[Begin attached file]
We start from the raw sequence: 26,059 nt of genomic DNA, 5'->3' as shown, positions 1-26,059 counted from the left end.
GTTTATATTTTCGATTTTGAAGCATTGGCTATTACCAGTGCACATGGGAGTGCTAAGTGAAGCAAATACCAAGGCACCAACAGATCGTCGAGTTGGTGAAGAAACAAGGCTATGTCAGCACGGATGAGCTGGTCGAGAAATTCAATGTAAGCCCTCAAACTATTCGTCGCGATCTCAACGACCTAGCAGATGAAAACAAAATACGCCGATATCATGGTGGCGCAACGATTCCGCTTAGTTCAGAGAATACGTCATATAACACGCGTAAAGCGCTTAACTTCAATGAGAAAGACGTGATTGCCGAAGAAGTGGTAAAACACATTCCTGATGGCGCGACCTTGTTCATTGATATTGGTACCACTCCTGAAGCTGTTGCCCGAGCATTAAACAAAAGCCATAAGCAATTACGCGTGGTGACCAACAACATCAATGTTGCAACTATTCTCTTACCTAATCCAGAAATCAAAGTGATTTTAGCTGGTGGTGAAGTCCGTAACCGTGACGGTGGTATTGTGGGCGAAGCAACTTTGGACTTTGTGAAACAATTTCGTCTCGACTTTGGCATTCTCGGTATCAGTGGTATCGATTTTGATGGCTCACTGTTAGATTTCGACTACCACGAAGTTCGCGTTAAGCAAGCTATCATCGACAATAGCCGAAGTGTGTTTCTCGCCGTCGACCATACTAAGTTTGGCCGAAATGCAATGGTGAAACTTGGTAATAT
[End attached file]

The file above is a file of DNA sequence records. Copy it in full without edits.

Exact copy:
We start from the raw sequence: 26,059 nt of genomic DNA, 5'->3' as shown, positions 1-26,059 counted from the left end.
GTTTATATTTTCGATTTTGAAGCATTGGCTATTACCAGTGCACATGGGAGTGCTAAGTGAAGCAAATACCAAGGCACCAACAGATCGTCGAGTTGGTGAAGAAACAAGGCTATGTCAGCACGGATGAGCTGGTCGAGAAATTCAATGTAAGCCCTCAAACTATTCGTCGCGATCTCAACGACCTAGCAGATGAAAACAAAATACGCCGATATCATGGTGGCGCAACGATTCCGCTTAGTTCAGAGAATACGTCATATAACACGCGTAAAGCGCTTAACTTCAATGAGAAAGACGTGATTGCCGAAGAAGTGGTAAAACACATTCCTGATGGCGCGACCTTGTTCATTGATATTGGTACCACTCCTGAAGCTGTTGCCCGAGCATTAAACAAAAGCCATAAGCAATTACGCGTGGTGACCAACAACATCAATGTTGCAACTATTCTCTTACCTAATCCAGAAATCAAAGTGATTTTAGCTGGTGGTGAAGTCCGTAACCGTGACGGTGGTATTGTGGGCGAAGCAACTTTGGACTTTGTGAAACAATTTCGTCTCGACTTTGGCATTCTCGGTATCAGTGGTATCGATTTTGATGGCTCACTGTTAGATTTCGACTACCACGAAGTTCGCGTTAAGCAAGCTATCATCGACAATAGCCGAAGTGTGTTTCTCGCCGTCGACCATACTAAGTTTGGCCGAAATGCAATGGTGAAACTTGGTAATAT